Wounds may heal more quickly if exposed to low-intensity vibration, report researchers at the University of Illinois at Chicago.
The finding, in mice, may hold promise for the 18 million Americans who have type 2 diabetes, and especially the quarter of them who will eventually suffer from foot ulcers. Their wounds tend to heal slowly and can become chronic or worsen rapidly. Timothy Koh, UIC professor of kinesiology and nutrition in the UIC College of Applied Health Sciences, was intrigued by studies at Stony Brook University in New York that used very low-intensity signals to accelerate bone regeneration. “This technique is already in clinical trials to see if vibration can improve bone health and prevent osteoporosis,” Koh said. Koh and his coworkers at UIC collaborated with Stefan Judex of Stony Brook to investigate whether the same technique might improve wound healing in diabetes.
The new study, using an experimental mouse model of diabetes, is published online in the journal PLOS One. The low-amplitude vibrations are barely perceptible to touch. “It’s more like a buzz than an earthquake,” said Eileen Weinheimer-Haus, UIC postdoctoral fellow in kinesiology and nutrition, the first author of the study. The researchers found that wounds exposed to vibration five times a week for 30 minutes healed more quickly than wounds in mice of a control group. Wounds exposed to vibration formed more granulation tissue, a type of tissue important early in the wound-healing process.
Vibration helped tissue to form new blood vessels — a process called angiogenesis — and also led to increased expression of pro-healing growth factors and signaling molecules called chemokines, Weinheimer-Haus said. “We know that chronic wounds in people with diabetes fail to form granulation tissue and have poor angiogenesis, and we believe these factors contribute to their wounds’ failure to heal,” said Koh. He and his colleagues want to determine whether the changes they see in cell populations and gene expression at wound sites underlie the observed improvement in healing. “The exciting thing about this intervention is how easily it could be translated to people,” Koh said. “It’s a procedure that’s non-invasive, doesn’t require any drugs, and is already being tested in human trials to see if it’s protective of bone loss.”
A clinical study, in collaboration with Dr. William Ennis, director of the Wound Healing Clinic at UIC, is planned, Koh said.
The Latest on: Low-intensity vibration
via Google News
The Latest on: Low-intensity vibration
- 13 pieces of home gym equipment to keep up your fitness levelson July 10, 2020 at 8:53 am
If, like us, you tried to buy fitness equipment in lockdown, you’ll know there wasn’t much variety available. Now, with shops reopened, stock levels are up and you can pick the kit best suited to your ...
- Shopping for a Sex Toy Can Be Overwhelming. This Guide Can Helpon June 22, 2020 at 5:00 pm
Dame Fin Bullet vibrator About the size of a battery, bullet vibrators provide buzzy, low-intensity vibration to your bits. They fit inside most harnesses to give the strap-on wearer stimulus.
- The new normal: A glacial lake outburst flood in Hassanabad valley of Hunza causes displacement and relocationon June 13, 2020 at 5:00 pm
Abbas says, “The vibration from the GLOF event causes ... net snout advance minimal or even negative.” He adds, “The low-intensity GLOF incidents on June 23, 2019, and May 29, 2020, were ...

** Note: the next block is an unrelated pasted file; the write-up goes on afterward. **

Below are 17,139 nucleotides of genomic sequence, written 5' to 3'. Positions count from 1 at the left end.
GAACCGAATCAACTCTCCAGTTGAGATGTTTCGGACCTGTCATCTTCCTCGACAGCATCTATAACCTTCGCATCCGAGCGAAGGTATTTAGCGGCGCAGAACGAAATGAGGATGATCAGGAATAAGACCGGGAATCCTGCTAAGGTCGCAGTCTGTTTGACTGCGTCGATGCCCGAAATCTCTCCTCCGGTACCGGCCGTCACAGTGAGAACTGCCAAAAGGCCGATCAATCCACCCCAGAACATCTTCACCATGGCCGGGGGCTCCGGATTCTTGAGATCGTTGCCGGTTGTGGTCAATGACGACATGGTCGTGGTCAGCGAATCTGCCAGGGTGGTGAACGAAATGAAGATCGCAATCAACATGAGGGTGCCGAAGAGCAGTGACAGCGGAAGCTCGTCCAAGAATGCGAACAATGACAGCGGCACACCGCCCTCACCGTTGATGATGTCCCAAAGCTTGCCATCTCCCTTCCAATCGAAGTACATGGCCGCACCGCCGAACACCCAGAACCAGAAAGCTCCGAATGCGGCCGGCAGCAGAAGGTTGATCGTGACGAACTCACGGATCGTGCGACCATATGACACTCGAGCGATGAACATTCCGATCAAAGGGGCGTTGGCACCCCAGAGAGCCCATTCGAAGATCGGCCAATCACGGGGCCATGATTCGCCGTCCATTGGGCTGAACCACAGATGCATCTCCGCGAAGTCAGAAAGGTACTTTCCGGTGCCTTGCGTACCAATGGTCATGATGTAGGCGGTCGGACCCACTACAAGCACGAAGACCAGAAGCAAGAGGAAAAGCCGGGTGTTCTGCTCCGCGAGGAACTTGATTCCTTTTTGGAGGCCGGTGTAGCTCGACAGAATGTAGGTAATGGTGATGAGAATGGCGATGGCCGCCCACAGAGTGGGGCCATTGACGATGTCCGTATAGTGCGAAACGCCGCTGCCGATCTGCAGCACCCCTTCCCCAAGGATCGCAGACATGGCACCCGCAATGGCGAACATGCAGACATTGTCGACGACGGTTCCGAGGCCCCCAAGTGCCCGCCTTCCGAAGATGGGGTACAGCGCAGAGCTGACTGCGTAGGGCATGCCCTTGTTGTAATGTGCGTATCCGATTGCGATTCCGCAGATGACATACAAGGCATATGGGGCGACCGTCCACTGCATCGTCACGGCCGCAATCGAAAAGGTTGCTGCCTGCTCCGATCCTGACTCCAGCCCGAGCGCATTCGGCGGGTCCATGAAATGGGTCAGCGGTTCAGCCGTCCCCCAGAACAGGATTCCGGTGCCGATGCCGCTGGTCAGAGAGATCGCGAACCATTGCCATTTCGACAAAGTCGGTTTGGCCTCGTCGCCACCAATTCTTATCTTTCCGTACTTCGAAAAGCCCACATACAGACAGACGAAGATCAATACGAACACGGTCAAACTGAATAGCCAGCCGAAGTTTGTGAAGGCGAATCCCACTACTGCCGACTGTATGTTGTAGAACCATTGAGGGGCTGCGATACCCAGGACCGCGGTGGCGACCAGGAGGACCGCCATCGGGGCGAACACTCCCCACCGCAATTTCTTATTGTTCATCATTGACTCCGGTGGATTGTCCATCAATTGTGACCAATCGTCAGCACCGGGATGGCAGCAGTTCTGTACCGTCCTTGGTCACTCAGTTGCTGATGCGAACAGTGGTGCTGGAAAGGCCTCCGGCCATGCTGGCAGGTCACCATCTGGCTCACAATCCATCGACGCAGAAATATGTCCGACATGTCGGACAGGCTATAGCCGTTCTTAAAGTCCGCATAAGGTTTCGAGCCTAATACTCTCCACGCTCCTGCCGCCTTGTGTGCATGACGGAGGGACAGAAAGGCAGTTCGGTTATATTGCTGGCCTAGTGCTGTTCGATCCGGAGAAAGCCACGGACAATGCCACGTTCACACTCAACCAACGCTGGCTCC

- Unprecedented dipole alignment in α-phase nylon-11 nanowires for high-performance energy-harvesting applicationson June 9, 2020 at 5:00 pm
These phenomena indicate that the low intensity and limited thermal stability of remanent ... driven by a signal generator (Thurlby Thandar TG1304) to generate vibration motion of the impacting arm ...
- Israeli solutions to help you sleep soundly during difficult timeson June 7, 2020 at 11:25 pm
Quit Snoring will then issue an electronic nudge – a vibration or prerecorded sound – when it ... high-intensity blue light, low-intensity blue light, high-intensity red light and low-intensity red ...
- Tibia Shaft Fractures: Costly Burden of Nonunionson May 28, 2020 at 5:00 pm
A common approach to delayed unions is expectant management, accompanied by non-invasive therapies such as low-intensity pulsed ultrasound, [12–14] or vibration.  When healing fails within a ...
- Ride with greater peace of mind with the Varia™ RVR315 and RTL515 from Garmin®on May 12, 2020 at 5:00 pm
What’s more, the Varia RTL515 now includes peloton mode, providing a low-intensity flash that is easier on other ... In addition to the graphics, tone and vibration alerts will let cyclists know when ...
- Region not used to quake activityon June 13, 2019 at 9:08 pm
When Juniata College geology professor Katy Johanesen heard a low rumbling and felt a vibration while at her ... didn’t expect any more as it was a low intensity quake, but aftershocks may ...
- Hormonal responses to a single session of wholebody vibration exercise in older individualson September 20, 2018 at 3:39 pm
boa.org.uk Objective Whole-body vibration (WBV) has been recently suggested as an alternative form of exercise. In this study, the acute effects of a single session of WBV exercise on anabolic ...
- Ultrasonic-assisted wet processingon August 18, 2018 at 12:02 pm
The ceramic ring is fit into a metal body, which enhances the vibration reaches its maximum ... Application of Ultrasonic can be thus be of low intensity and High intensity.
via Bing News